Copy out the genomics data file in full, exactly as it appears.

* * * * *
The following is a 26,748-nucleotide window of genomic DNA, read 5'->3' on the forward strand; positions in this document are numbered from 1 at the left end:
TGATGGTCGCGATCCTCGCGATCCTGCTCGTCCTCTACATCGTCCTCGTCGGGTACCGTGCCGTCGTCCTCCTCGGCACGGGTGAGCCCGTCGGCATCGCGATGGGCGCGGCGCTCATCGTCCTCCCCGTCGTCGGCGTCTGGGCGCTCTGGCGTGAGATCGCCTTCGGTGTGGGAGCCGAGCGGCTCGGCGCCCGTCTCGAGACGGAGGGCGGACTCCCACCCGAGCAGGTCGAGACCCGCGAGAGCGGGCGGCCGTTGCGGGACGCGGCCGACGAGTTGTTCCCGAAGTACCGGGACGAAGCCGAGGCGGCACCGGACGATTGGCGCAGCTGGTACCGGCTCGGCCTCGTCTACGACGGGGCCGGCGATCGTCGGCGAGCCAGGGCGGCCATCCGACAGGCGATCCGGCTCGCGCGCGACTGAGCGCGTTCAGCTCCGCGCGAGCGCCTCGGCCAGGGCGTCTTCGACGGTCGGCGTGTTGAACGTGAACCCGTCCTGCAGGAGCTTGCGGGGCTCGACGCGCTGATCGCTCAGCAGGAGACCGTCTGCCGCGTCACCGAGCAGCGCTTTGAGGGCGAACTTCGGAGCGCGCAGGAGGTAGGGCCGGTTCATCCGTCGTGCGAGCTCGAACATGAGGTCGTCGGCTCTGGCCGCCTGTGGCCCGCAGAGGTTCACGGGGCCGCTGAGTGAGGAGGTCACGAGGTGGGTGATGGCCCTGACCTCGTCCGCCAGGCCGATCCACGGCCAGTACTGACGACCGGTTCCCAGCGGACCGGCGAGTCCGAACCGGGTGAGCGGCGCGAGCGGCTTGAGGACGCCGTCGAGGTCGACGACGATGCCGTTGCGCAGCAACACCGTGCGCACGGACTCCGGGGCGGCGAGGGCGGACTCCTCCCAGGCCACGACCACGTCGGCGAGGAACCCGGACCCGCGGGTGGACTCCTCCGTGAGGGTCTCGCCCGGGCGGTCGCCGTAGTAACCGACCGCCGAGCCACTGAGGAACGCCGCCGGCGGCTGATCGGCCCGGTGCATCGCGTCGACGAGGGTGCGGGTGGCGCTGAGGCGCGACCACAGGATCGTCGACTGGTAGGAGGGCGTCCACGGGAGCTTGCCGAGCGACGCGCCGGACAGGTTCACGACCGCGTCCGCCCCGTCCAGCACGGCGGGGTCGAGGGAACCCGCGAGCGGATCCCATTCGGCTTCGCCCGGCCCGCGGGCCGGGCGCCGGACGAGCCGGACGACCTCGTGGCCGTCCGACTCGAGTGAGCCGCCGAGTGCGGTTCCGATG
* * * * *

The following is a 26,748-nucleotide window of genomic DNA, read 5'->3' on the forward strand; positions in this document are numbered from 1 at the left end:
TGATGGTCGCGATCCTCGCGATCCTGCTCGTCCTCTACATCGTCCTCGTCGGGTACCGTGCCGTCGTCCTCCTCGGCACGGGTGAGCCCGTCGGCATCGCGATGGGCGCGGCGCTCATCGTCCTCCCCGTCGTCGGCGTCTGGGCGCTCTGGCGTGAGATCGCCTTCGGTGTGGGAGCCGAGCGGCTCGGCGCCCGTCTCGAGACGGAGGGCGGACTCCCACCCGAGCAGGTCGAGACCCGCGAGAGCGGGCGGCCGTTGCGGGACGCGGCCGACGAGTTGTTCCCGAAGTACCGGGACGAAGCCGAGGCGGCACCGGACGATTGGCGCAGCTGGTACCGGCTCGGCCTCGTCTACGACGGGGCCGGCGATCGTCGGCGAGCCAGGGCGGCCATCCGACAGGCGATCCGGCTCGCGCGCGACTGAGCGCGTTCAGCTCCGCGCGAGCGCCTCGGCCAGGGCGTCTTCGACGGTCGGCGTGTTGAACGTGAACCCGTCCTGCAGGAGCTTGCGGGGCTCGACGCGCTGATCGCTCAGCAGGAGACCGTCTGCCGCGTCACCGAGCAGCGCTTTGAGGGCGAACTTCGGAGCGCGCAGGAGGTAGGGCCGGTTCATCCGTCGTGCGAGCTCGAACATGAGGTCGTCGGCTCTGGCCGCCTGTGGCCCGCAGAGGTTCACGGGGCCGCTGAGTGAGGAGGTCACGAGGTGGGTGATGGCCCTGACCTCGTCCGCCAGGCCGATCCACGGCCAGTACTGACGACCGGTTCCCAGCGGACCGGCGAGTCCGAACCGGGTGAGCGGCGCGAGCGGCTTGAGGACGCCGTCGAGGTCGACGACGATGCCGTTGCGCAGCAACACCGTGCGCACGGACTCCGGGGCGGCGAGGGCGGACTCCTCCCAGGCCACGACCACGTCGGCGAGGAACCCGGACCCGCGGGTGGACTCCTCCGTGAGGGTCTCGCCCGGGCGGTCGCCGTAGTAACCGACCGCCGAGCCACTGAGGAACGCCGCCGGCGGCTGATCGGCCCGGTGCATCGCGTCGACGAGGGTGCGGGTGGCGCTGAGGCGCGACCACAGGATCGTCGACTGGTAGGAGGGCGTCCACGGGAGCTTGCCGAGCGACGCGCCGGACAGGTTCACGACCGCGTCCGCCCCGTCCAGCACGGCGGGGTCGAGGGAACCCGCGAGCGGATCCCATTCGGCTTCGCCCGGCCCGCGGGCCGGGCGCCGGACGAGCCGGACGACCTCGTGGCCGTCCGACTCGAGTGAGCCGCCGAGTGCGGTTCCGATG